Clever conservation idea

Save your Logo lets companies who use an animal as a mascot contribute to the conservation of that species.

Save Your Logo creates an opportunity for companies represented by a plant or animal in their logo to contribute to the conservation of that species.

Save Your Logo is an innovative global initiative in the field of biodiversity that involves public and private funding, with supports like the Global Environmental Facility (GEF), the World Bank, the International Union for Nature Conservation and the Endowment Fund for Biodiversity.

Clever little idea, methinks!


Conservation: When should we compromise?

A very close friend of mine is involved in developing a book about a particular animal. This animal is being considered as and Endangered Species, and my friend’s job is to create a book aimed at land owners that will inform them about this species and how they can help protect it. If they protect the species, there is a possibility that it will never get placed on the endangered species list and thus, these landowners will not have to incur any restrictions on their land, where this species resides. In essence, protecting the species is a win-win for everyone.

The problem is, there are certain truths supported by research that are not supported by the land owners. Livestock grazing, if not done properly, has been found to degrade habitat for this species. However, this group of land owners relies on livestock grazing for their livelihood, and so representatives from this group are speaking out so that nothing about grazing is included in this book. While my friend knows what the research says, he asks himself two questions: a) What will happen if I alienate this group of land owners?  and b) These land owners have been working on the land first-hand for years. What if they know more than isolated research?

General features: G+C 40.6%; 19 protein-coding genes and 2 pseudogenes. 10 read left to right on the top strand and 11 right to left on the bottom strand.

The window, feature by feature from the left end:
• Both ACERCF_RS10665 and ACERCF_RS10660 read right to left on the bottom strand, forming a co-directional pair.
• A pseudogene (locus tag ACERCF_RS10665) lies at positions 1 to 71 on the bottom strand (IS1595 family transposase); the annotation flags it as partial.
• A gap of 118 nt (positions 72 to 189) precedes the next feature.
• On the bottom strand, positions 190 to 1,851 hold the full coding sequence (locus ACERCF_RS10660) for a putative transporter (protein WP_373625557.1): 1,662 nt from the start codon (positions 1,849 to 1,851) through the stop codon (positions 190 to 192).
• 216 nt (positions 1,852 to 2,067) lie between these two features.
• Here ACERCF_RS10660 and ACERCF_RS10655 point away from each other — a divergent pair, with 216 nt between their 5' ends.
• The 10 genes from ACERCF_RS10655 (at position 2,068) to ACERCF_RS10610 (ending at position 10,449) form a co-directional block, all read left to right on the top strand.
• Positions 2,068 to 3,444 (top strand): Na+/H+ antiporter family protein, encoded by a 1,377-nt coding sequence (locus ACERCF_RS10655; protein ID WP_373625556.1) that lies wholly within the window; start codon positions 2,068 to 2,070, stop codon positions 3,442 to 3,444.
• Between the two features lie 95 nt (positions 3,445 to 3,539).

I freelance for an organization that helps land owners receive benefits in exchange for protecting and conserving critically endangered wildlife, flora and their habitat. I have seen that working together is often one of the most beneficial solutions to environmental problems and that land owners are the best stewards of their own land. This is one solution to solving a big and complex problem and it benefits everyone involved.

How do we draw the line between compromising for the sake of not offending a group of people versus doing what we believe is right? How do we balance the different interest groups that are involved in any type of decision making on anything in society that is worth debating? How do we really know what’s right? Is it appropriate to take an occasional loss in what we think is right to gain a strategic alliance with a group that may help us in the future?

I suppose the correct answer to these questions will vary from person to person, but from watching my friend’s struggle with this issue I suppose it is sometimes OK to create an alliance with a group of people, taking a small loss, but in the end possibly attaining a milestone in success. The hard thing is choosing your battles. In some cases, it would be wrong to compromise–it may go against your morals. In this case, you should not compromise. You must fight. But I think the most important thing that I have picked up from my friend’s situation, is you must respect others and you must always remember, if you are planning to burn a bridge you better not plan on crossing that bridge again later.

Conservation: Local residents are the answer

Not everyone is familiar with conservation easements, though they are one of the best ways to help bridge the gap between environmentalists and private land owners.